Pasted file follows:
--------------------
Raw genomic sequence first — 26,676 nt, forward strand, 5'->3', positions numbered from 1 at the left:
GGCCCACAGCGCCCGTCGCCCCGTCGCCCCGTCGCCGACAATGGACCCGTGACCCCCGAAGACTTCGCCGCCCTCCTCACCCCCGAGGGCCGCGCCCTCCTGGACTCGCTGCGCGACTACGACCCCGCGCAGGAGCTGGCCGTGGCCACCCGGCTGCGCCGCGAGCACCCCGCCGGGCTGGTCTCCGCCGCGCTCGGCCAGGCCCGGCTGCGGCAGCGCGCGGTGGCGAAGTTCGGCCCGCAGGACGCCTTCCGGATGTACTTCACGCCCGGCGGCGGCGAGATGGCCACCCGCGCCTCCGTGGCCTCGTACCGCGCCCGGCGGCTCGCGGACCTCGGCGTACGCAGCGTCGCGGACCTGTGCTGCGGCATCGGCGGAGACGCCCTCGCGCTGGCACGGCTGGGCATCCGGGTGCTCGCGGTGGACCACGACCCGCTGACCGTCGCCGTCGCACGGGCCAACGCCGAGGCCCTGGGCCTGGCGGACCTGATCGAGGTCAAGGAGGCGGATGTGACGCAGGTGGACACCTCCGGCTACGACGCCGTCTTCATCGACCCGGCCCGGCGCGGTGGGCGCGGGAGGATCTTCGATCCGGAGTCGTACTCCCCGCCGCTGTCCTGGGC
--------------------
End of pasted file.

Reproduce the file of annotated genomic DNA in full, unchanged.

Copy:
Raw genomic sequence first — 26,676 nt, forward strand, 5'->3', positions numbered from 1 at the left:
GGCCCACAGCGCCCGTCGCCCCGTCGCCCCGTCGCCGACAATGGACCCGTGACCCCCGAAGACTTCGCCGCCCTCCTCACCCCCGAGGGCCGCGCCCTCCTGGACTCGCTGCGCGACTACGACCCCGCGCAGGAGCTGGCCGTGGCCACCCGGCTGCGCCGCGAGCACCCCGCCGGGCTGGTCTCCGCCGCGCTCGGCCAGGCCCGGCTGCGGCAGCGCGCGGTGGCGAAGTTCGGCCCGCAGGACGCCTTCCGGATGTACTTCACGCCCGGCGGCGGCGAGATGGCCACCCGCGCCTCCGTGGCCTCGTACCGCGCCCGGCGGCTCGCGGACCTCGGCGTACGCAGCGTCGCGGACCTGTGCTGCGGCATCGGCGGAGACGCCCTCGCGCTGGCACGGCTGGGCATCCGGGTGCTCGCGGTGGACCACGACCCGCTGACCGTCGCCGTCGCACGGGCCAACGCCGAGGCCCTGGGCCTGGCGGACCTGATCGAGGTCAAGGAGGCGGATGTGACGCAGGTGGACACCTCCGGCTACGACGCCGTCTTCATCGACCCGGCCCGGCGCGGTGGGCGCGGGAGGATCTTCGATCCGGAGTCGTACTCCCCGCCGCTGTCCTGGGC